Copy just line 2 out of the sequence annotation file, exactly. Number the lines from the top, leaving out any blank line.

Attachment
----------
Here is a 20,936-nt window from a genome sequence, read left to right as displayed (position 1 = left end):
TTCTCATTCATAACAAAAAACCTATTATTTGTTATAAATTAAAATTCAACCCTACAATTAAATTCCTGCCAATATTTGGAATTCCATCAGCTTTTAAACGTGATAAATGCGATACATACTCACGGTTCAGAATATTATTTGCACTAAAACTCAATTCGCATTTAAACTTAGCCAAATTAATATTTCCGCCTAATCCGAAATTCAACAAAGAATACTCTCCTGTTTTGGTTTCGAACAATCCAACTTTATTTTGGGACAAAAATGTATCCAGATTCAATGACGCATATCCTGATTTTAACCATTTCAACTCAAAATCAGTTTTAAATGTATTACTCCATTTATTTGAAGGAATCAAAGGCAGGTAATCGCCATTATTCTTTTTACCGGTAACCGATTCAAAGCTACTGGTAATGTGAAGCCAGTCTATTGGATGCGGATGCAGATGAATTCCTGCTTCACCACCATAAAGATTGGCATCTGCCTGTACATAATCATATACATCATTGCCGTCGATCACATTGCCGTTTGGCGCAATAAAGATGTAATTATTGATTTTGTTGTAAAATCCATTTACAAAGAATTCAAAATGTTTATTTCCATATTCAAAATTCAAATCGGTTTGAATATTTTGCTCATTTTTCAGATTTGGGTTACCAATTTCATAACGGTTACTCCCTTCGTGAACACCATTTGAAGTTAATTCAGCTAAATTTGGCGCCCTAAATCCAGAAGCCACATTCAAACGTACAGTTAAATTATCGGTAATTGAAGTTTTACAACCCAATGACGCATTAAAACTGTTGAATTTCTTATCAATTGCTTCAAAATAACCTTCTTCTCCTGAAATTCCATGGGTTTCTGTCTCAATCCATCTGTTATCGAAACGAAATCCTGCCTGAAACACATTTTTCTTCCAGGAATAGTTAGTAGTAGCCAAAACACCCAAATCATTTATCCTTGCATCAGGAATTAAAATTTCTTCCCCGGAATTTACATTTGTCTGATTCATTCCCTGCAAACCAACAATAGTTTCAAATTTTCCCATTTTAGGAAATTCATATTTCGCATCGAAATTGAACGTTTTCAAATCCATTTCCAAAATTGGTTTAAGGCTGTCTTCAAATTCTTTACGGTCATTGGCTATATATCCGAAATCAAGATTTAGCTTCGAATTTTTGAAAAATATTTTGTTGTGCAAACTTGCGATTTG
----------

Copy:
TTCTCATTCATAACAAAAAACCTATTATTTGTTATAAATTAAAATTCAACCCTACAATTAAATTCCTGCCAATATTTGGAATTCCATCAGCTTTTAAACGTGATAAATGCGATACATACTCACGGTTCAGAATATTATTTGCACTAAAACTCAATTCGCATTTAAACTTAGCCAAATTAATATTTCCGCCTAATCCGAAATTCAACAAAGAATACTCTCCTGTTTTGGTTTCGAACAATCCAACTTTATTTTGGGACAAAAATGTATCCAGATTCAATGACGCATATCCTGATTTTAACCATTTCAACTCAAAATCAGTTTTAAATGTATTACTCCATTTATTTGAAGGAATCAAAGGCAGGTAATCGCCATTATTCTTTTTACCGGTAACCGATTCAAAGCTACTGGTAATGTGAAGCCAGTCTATTGGATGCGGATGCAGATGAATTCCTGCTTCACCACCATAAAGATTGGCATCTGCCTGTACATAATCATATACATCATTGCCGTCGATCACATTGCCGTTTGGCGCAATAAAGATGTAATTATTGATTTTGTTGTAAAATCCATTTACAAAGAATTCAAAATGTTTATTTCCATATTCAAAATTCAAATCGGTTTGAATATTTTGCTCATTTTTCAGATTTGGGTTACCAATTTCATAACGGTTACTCCCTTCGTGAACACCATTTGAAGTTAATTCAGCTAAATTTGGCGCCCTAAATCCAGAAGCCACATTCAAACGTACAGTTAAATTATCGGTAATTGAAGTTTTACAACCCAATGACGCATTAAAACTGTTGAATTTCTTATCAATTGCTTCAAAATAACCTTCTTCTCCTGAAATTCCATGGGTTTCTGTCTCAATCCATCTGTTATCGAAACGAAATCCTGCCTGAAACACATTTTTCTTCCAGGAATAGTTAGTAGTAGCCAAAACACCCAAATCATTTATCCTTGCATCAGGAATTAAAATTTCTTCCCCGGAATTTACATTTGTCTGATTCATTCCCTGCAAACCAACAATAGTTTCAAATTTTCCCATTTTAGGAAATTCATATTTCGCATCGAAATTGAACGTTTTCAAATCCATTTCCAAAATTGGTTTAAGGCTGTCTTCAAATTCTTTACGGTCATTGGCTATATATCCGAAATCAAGATTTAGCTTCGAATTTTTGAAAAATATTTTGTTGTGCAAACTTGCGATTTG